Natalie A Collier
White supremacy is a ubiquitous ideology that can surreptitiously greet us, like sunrise in the morning does after yet another night of insomnia, or can punch us squarely on the jaw with brass knuckles after an impassioned lesson about the virtues of turning the other cheek. Micro- and macro-presentations of white supremacy, othering and socio-political phobias are direct results of the insecurities and laziness of colonialists and their contemporary progeny, neocolonialists. Whichever way it shows up (and it does relentlessly, surviving on something more than oxygen), this so-called supremacy and those committed to working on its behalf inherently resist freedom. Conversely, autonomy is inevitable when we take for ourselves the chief components of what is necessary for any deep-rooted infrastructure, personal or otherwise: space and time. Taking space and time to learn, strategize, explore and create—individually and cooperatively—are essential to persevere and overturn an intangible, inescapable ideology meant to snuff out our very life force.
A white man lied on me today. It’s not the first time he’s done this either, but it’s the first time I didn’t cry about it. I was angry. I was sad. I was on the verge of tears, but they didn’t fall. My stubbornness kept them in: “It is what it is.”
The first several times I sat down to write about white supremacy’s uninterrupted access to my life and the lives of the people I love (whom I know personally and have never met), and how I fight it, I couldn’t. Thinking about the evil and how I—a fat, black sometimes meek, always opinionated, spiritually-led, southern woman—fight the agents and institutions of white supremacy, I am overwhelmed. The request to write about the fight seems an unfair one, though I know the editors of this journal hope and work for a just world as I do. The request seems unjust because navigating a white supremacist, patriarchal world day in and out, even in my dreams, is unjust. How do I write about a Monday afternoon, a Thursday morning, particularly when I see white supremacy’s impact on my life far more insidiously than most people talk about in common areas? I just write.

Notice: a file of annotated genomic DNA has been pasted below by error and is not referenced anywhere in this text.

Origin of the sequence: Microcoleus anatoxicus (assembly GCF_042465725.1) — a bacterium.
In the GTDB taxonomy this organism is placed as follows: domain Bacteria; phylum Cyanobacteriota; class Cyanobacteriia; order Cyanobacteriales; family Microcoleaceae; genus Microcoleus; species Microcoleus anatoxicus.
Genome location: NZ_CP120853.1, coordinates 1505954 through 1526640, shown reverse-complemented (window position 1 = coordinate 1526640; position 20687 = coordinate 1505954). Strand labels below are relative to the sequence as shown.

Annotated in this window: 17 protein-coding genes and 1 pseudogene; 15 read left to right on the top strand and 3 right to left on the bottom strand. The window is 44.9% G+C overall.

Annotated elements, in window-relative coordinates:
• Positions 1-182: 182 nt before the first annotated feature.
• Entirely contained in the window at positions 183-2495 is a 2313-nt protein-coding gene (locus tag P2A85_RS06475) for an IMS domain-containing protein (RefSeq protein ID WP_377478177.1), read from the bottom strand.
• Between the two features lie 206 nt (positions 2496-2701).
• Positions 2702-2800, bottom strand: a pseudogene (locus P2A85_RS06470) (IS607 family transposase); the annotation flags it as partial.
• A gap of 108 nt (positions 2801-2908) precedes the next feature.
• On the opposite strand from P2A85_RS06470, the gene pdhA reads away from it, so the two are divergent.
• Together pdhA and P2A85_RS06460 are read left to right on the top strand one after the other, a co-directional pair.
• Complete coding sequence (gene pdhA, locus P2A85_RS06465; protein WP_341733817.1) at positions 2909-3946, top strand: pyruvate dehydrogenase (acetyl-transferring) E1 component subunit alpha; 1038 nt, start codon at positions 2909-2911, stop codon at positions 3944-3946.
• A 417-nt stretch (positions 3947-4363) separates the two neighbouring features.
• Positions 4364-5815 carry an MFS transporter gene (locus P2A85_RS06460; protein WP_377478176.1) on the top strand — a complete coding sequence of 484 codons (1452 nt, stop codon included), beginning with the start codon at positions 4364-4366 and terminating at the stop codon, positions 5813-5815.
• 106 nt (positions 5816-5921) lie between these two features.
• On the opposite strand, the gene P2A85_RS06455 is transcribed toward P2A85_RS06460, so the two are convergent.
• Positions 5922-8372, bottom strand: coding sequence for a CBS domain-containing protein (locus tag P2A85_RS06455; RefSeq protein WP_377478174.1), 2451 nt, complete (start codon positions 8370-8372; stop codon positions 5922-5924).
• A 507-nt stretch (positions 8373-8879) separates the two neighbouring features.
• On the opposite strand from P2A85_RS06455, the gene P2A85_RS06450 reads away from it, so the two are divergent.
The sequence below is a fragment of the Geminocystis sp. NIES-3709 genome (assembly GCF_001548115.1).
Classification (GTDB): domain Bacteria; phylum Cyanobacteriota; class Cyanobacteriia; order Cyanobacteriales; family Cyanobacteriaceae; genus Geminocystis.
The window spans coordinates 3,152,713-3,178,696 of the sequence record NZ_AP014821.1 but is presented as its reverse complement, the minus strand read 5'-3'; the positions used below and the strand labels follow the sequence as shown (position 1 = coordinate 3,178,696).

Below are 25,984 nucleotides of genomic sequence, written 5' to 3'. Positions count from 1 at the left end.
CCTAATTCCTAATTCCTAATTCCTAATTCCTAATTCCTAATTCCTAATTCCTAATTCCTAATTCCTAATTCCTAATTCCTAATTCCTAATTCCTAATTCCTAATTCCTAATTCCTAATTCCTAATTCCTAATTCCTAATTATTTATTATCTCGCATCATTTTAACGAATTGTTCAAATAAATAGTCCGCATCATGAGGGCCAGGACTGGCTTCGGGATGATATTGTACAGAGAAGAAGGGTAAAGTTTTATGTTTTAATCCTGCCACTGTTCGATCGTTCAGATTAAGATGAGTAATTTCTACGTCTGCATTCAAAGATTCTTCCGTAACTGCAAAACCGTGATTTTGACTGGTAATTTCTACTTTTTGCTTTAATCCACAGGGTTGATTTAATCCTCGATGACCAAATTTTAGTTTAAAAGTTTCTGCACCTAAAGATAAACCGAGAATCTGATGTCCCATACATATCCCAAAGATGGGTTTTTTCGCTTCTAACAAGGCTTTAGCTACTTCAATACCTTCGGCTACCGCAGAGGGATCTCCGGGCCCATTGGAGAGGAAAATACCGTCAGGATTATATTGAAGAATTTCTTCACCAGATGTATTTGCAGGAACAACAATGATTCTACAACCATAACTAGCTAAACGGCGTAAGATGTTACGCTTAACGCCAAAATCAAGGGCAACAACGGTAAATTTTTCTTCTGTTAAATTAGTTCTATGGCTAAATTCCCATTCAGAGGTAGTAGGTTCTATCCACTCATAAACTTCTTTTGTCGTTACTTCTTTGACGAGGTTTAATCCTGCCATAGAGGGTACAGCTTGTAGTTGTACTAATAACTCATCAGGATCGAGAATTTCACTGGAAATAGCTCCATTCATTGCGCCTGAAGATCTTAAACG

In my worldview, there are few things, once drilled down, untouched by white eminence. I choose the word eminence here, instead of supremacy, because I do not believe the settler colonialists who came to this country to be supreme or an authority in anything good. Eminence, on the other hand, solely denotes repute (perhaps notoriety). For the sake of this writing, however, I will oblige status quo and use the more well-known term.
I submit colonialists were and neocolonialists are the most noxious combination of insecure and lazy. (I hear Erykah Badu singing the chorus “What good do your words do / if they can’t understand you” in my head, so let me pause. One of the things we do often is use words and assume the people we’re talking to understand them, weakening our point; or we hardly have a grasp of them ourselves but believe if we don’t use them we’re unfit to engage in systems and community change conversations. Ridiculous. Said simply: Colonialists take over part or the whole of a country politically, then abuse it economically. Neocolonialists use politics, economics, even culture to control other countries, especially ones that were once dependent on them.) Yes, they’re insecure. This insecurity isn’t the impotent refrain we Black folks often hear about whites when we’re trying to explain away personal and even distant anger, hurt and disappointment: “They want to keep it like that because they know we’d do better with it, if we had it.”
Insecurity is usually discussed in the context of intrapersonal relationships. And in those relationships, we consider how insecurities show up and impact the two individuals in the relationship and the roots of said insecurity. One of the things I like best about marriage and family therapy is its systemic approach to individual healing. I bring this up because it’s germane we consider this framework simultaneously with white supremacy.
Please read the full article on Prabuddha: Journal of Social Equality
To Cite:Collier, N. (2018). White Eminence and the Case for Responsible Freedom. Prabuddha: Journal Of Social Equality, 2(1), 34-39. Retrieved from http://prabuddha.us/index.php/pjse/article/view/24
The second issue of Prabuddha: Journal of Social Equality carries articles by authors from anti-caste traditions and black liberation movements exploring the myths of inherent essence or “svabhava” of humans. Authors from the anti-caste traditions examine ‘The Brahmin Svabhava—uninterrupted access to surplus, labor, and property over the ages.’ And authors from Black liberation movements examine ‘White supremacy and its uninterrupted access to surplus, labor, and property over the ages.’